Europe’s Recovery Fund is an opportunity to not only jumpstart existing projects and sectors, but also to trigger a paradigm shift aimed at a vast and ambitious European industrial plan that fully exploits the comparative advantages the continent already offers. The most promising sectors include storage, carbon capture and digitalization, and there is a direct link with a European Green Deal founded from the beginning on a concept of public health intended in the broadest possible sense. Additional opportunities will emerge with the shift in the direction of investment flows following the inevitable contraction in some sector such as, for example, air transportation.

A complicated, but necessary, task will be to build a global alliance on the expansion of environmental standards such as those of Europe, which account for less than 10% of global emissions; thus, much broader-based  multilateral policies. It was noted that it is going to a long and bumpy road, given that the major emerging economies currently account for increased consumerism, with an energy footprint that has often surpassed that of the more advanced economies: these new producers and consumers are going to have to change their development models to allow for substantial emissions reductions, which is going to involve massive investments and probably call for widespread technology transfers.

In reality, among overall global threats, a pandemic was widely contemplated well before Covid-19, which nevertheless had a low probability of occurring. Equally indicative, however, is the fact that a much more serious and high-probability threat lies in the catastrophic and permanent effects of climate change. It is also true that freedom from fossil fuel sources has very vast geopolitical implications, especially given the link between some Middle East regimes (but not only those) and the relative stability of entire regions and major population masses. Thus, great care is going to have to go into assessing the strategic variables – and not only those strictly economic or environmental – associated with a radical transition to new energy sources.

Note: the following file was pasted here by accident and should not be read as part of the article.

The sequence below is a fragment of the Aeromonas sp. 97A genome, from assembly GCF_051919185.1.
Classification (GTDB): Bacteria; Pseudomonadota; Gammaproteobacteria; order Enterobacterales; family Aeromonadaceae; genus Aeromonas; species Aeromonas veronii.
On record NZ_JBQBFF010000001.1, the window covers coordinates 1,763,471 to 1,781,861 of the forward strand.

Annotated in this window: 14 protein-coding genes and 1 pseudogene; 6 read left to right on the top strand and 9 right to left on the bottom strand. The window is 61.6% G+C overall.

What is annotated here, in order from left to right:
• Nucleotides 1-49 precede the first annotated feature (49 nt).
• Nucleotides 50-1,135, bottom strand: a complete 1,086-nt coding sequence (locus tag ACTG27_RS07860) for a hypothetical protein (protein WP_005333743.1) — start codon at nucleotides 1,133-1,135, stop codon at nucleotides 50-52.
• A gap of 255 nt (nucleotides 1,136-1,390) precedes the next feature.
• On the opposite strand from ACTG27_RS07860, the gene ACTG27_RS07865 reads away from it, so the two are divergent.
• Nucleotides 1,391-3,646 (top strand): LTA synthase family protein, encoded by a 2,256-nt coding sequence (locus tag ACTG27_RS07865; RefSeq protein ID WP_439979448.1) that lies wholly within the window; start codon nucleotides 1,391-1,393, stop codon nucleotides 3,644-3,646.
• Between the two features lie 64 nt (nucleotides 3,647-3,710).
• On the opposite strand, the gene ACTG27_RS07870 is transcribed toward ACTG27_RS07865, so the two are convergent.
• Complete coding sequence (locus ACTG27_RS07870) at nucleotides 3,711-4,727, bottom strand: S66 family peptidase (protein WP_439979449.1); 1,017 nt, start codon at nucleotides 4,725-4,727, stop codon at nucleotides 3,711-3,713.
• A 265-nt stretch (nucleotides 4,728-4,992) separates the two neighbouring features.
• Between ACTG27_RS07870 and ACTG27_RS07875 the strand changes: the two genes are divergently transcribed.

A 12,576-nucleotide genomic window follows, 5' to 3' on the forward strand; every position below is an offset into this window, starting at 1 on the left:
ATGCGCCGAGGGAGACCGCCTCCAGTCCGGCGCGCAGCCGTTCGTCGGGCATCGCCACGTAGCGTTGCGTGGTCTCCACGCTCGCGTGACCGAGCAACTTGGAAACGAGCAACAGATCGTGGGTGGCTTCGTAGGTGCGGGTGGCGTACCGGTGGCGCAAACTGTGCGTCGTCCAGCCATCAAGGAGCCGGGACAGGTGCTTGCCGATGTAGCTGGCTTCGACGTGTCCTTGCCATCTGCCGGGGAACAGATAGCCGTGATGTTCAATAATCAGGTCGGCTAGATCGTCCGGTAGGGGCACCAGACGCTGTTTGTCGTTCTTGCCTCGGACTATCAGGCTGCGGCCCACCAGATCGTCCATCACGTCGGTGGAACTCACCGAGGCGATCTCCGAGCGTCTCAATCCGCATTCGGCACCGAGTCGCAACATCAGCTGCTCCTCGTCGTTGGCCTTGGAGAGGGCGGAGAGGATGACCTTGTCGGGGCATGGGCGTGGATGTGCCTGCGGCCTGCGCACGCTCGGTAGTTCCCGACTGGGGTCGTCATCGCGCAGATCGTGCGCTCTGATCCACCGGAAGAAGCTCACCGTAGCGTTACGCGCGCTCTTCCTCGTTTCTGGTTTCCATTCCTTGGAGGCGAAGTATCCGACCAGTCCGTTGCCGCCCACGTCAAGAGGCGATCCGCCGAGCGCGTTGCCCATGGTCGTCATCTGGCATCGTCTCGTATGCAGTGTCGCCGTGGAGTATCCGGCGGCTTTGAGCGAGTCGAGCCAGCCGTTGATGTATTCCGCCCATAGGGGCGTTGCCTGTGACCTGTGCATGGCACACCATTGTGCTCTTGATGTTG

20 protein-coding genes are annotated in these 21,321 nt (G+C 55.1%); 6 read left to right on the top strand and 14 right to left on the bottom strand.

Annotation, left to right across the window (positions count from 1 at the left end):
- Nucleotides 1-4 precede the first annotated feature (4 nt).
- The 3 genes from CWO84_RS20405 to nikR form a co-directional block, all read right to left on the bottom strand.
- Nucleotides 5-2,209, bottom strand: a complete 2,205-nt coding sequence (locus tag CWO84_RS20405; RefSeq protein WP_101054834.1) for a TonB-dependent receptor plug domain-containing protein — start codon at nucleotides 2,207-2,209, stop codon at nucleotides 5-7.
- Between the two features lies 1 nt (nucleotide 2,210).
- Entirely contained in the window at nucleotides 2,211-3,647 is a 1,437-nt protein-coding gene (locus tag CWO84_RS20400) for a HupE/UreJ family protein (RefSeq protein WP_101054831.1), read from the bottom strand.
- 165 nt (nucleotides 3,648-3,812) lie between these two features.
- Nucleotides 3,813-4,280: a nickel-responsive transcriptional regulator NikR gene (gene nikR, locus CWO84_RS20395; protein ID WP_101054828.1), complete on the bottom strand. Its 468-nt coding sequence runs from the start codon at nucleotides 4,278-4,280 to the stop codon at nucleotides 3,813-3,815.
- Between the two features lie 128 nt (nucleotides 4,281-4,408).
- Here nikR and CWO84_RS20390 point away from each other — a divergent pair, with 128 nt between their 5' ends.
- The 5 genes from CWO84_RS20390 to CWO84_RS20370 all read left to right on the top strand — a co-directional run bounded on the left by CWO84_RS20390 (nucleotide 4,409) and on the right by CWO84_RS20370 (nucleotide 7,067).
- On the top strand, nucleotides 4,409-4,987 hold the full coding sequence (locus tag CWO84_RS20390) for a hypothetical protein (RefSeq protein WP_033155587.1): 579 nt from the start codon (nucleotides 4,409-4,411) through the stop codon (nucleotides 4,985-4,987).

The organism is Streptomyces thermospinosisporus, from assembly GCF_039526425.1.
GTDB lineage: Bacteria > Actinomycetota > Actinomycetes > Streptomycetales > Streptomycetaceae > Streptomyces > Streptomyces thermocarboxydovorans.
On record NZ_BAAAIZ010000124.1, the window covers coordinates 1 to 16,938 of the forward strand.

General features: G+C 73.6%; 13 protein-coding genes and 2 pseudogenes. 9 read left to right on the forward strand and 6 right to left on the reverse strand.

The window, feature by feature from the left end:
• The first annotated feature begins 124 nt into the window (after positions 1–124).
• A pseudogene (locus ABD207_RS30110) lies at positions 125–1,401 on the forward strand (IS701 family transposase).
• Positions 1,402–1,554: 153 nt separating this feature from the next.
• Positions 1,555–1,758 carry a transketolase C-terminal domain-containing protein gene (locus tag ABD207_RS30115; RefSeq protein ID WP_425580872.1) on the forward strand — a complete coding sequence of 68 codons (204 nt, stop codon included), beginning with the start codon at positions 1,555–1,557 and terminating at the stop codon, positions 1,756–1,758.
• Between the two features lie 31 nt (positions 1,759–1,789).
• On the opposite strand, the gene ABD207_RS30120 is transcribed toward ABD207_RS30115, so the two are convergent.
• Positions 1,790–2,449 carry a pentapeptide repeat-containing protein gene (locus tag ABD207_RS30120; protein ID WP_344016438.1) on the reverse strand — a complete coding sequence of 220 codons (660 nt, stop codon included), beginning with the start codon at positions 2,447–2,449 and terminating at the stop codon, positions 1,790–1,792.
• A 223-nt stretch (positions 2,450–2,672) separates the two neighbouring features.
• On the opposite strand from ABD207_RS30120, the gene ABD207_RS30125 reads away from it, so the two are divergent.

In any case, there is greater awareness today among more economically advanced nations of the need to confront the sustainable development goals at the same time and with the same priority as post-pandemic economic recovery measures. It therefore becomes essential to agree at European level not only on amounts of resources to be made available but also on exactly how they should be used, which is going to be crucial for Italy in light of its traditional difficulty spending the resources at its disposal. Equally critical will be the intelligent management of urban area conversions, which is going to have a direct impact on the well-being of countless citizens and, consequently, on levels of political consensus – another indispensable factor in fostering a true green transition.